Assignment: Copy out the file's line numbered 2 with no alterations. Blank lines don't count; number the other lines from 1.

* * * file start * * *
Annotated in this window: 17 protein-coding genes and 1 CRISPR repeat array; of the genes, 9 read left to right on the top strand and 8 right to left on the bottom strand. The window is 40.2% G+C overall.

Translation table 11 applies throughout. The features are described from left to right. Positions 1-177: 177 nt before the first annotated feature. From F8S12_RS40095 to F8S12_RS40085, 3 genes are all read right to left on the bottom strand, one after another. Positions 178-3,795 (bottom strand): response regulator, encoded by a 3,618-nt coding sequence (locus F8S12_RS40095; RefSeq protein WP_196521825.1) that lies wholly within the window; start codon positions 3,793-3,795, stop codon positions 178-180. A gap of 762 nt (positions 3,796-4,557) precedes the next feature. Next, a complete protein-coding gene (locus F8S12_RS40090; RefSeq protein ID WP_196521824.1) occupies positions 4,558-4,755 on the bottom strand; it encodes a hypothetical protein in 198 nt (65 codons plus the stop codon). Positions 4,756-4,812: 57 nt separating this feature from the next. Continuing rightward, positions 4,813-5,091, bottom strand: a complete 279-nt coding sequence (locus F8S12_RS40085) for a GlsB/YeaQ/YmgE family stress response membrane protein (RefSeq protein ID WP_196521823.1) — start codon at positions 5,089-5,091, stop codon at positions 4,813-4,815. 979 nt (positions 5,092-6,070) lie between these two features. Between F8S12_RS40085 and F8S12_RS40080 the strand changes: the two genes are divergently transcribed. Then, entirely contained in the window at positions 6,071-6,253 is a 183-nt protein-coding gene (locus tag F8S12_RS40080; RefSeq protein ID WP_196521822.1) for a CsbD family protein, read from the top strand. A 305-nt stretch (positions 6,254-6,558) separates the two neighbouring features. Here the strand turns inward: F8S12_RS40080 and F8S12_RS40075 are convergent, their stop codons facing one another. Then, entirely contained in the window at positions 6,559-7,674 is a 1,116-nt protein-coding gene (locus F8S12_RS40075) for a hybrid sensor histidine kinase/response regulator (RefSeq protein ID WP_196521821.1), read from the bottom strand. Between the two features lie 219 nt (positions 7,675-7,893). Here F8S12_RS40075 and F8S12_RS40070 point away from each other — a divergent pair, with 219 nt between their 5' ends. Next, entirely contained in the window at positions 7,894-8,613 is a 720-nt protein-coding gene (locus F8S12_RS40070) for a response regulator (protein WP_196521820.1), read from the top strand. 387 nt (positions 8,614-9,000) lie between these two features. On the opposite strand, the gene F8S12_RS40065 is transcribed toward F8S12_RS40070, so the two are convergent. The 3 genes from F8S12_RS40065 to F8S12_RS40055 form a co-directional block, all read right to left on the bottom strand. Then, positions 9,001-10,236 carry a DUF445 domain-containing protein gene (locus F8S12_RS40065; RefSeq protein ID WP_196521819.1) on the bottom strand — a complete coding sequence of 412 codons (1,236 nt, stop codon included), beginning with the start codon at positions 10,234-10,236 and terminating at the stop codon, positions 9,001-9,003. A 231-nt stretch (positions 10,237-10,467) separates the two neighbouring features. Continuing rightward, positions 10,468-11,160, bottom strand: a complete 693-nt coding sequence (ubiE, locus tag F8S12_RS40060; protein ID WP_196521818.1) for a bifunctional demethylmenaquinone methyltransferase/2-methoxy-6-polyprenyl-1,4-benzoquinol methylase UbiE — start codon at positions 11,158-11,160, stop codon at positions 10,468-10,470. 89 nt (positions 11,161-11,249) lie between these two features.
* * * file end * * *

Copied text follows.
Translation table 11 applies throughout. The features are described from left to right. Positions 1-177: 177 nt before the first annotated feature. From F8S12_RS40095 to F8S12_RS40085, 3 genes are all read right to left on the bottom strand, one after another. Positions 178-3,795 (bottom strand): response regulator, encoded by a 3,618-nt coding sequence (locus F8S12_RS40095; RefSeq protein WP_196521825.1) that lies wholly within the window; start codon positions 3,793-3,795, stop codon positions 178-180. A gap of 762 nt (positions 3,796-4,557) precedes the next feature. Next, a complete protein-coding gene (locus F8S12_RS40090; RefSeq protein ID WP_196521824.1) occupies positions 4,558-4,755 on the bottom strand; it encodes a hypothetical protein in 198 nt (65 codons plus the stop codon). Positions 4,756-4,812: 57 nt separating this feature from the next. Continuing rightward, positions 4,813-5,091, bottom strand: a complete 279-nt coding sequence (locus F8S12_RS40085) for a GlsB/YeaQ/YmgE family stress response membrane protein (RefSeq protein ID WP_196521823.1) — start codon at positions 5,089-5,091, stop codon at positions 4,813-4,815. 979 nt (positions 5,092-6,070) lie between these two features. Between F8S12_RS40085 and F8S12_RS40080 the strand changes: the two genes are divergently transcribed. Then, entirely contained in the window at positions 6,071-6,253 is a 183-nt protein-coding gene (locus tag F8S12_RS40080; RefSeq protein ID WP_196521822.1) for a CsbD family protein, read from the top strand. A 305-nt stretch (positions 6,254-6,558) separates the two neighbouring features. Here the strand turns inward: F8S12_RS40080 and F8S12_RS40075 are convergent, their stop codons facing one another. Then, entirely contained in the window at positions 6,559-7,674 is a 1,116-nt protein-coding gene (locus F8S12_RS40075) for a hybrid sensor histidine kinase/response regulator (RefSeq protein ID WP_196521821.1), read from the bottom strand. Between the two features lie 219 nt (positions 7,675-7,893). Here F8S12_RS40075 and F8S12_RS40070 point away from each other — a divergent pair, with 219 nt between their 5' ends. Next, entirely contained in the window at positions 7,894-8,613 is a 720-nt protein-coding gene (locus F8S12_RS40070) for a response regulator (protein WP_196521820.1), read from the top strand. 387 nt (positions 8,614-9,000) lie between these two features. On the opposite strand, the gene F8S12_RS40065 is transcribed toward F8S12_RS40070, so the two are convergent. The 3 genes from F8S12_RS40065 to F8S12_RS40055 form a co-directional block, all read right to left on the bottom strand. Then, positions 9,001-10,236 carry a DUF445 domain-containing protein gene (locus F8S12_RS40065; RefSeq protein ID WP_196521819.1) on the bottom strand — a complete coding sequence of 412 codons (1,236 nt, stop codon included), beginning with the start codon at positions 10,234-10,236 and terminating at the stop codon, positions 9,001-9,003. A 231-nt stretch (positions 10,237-10,467) separates the two neighbouring features. Continuing rightward, positions 10,468-11,160, bottom strand: a complete 693-nt coding sequence (ubiE, locus tag F8S12_RS40060; protein ID WP_196521818.1) for a bifunctional demethylmenaquinone methyltransferase/2-methoxy-6-polyprenyl-1,4-benzoquinol methylase UbiE — start codon at positions 11,158-11,160, stop codon at positions 10,468-10,470. 89 nt (positions 11,161-11,249) lie between these two features.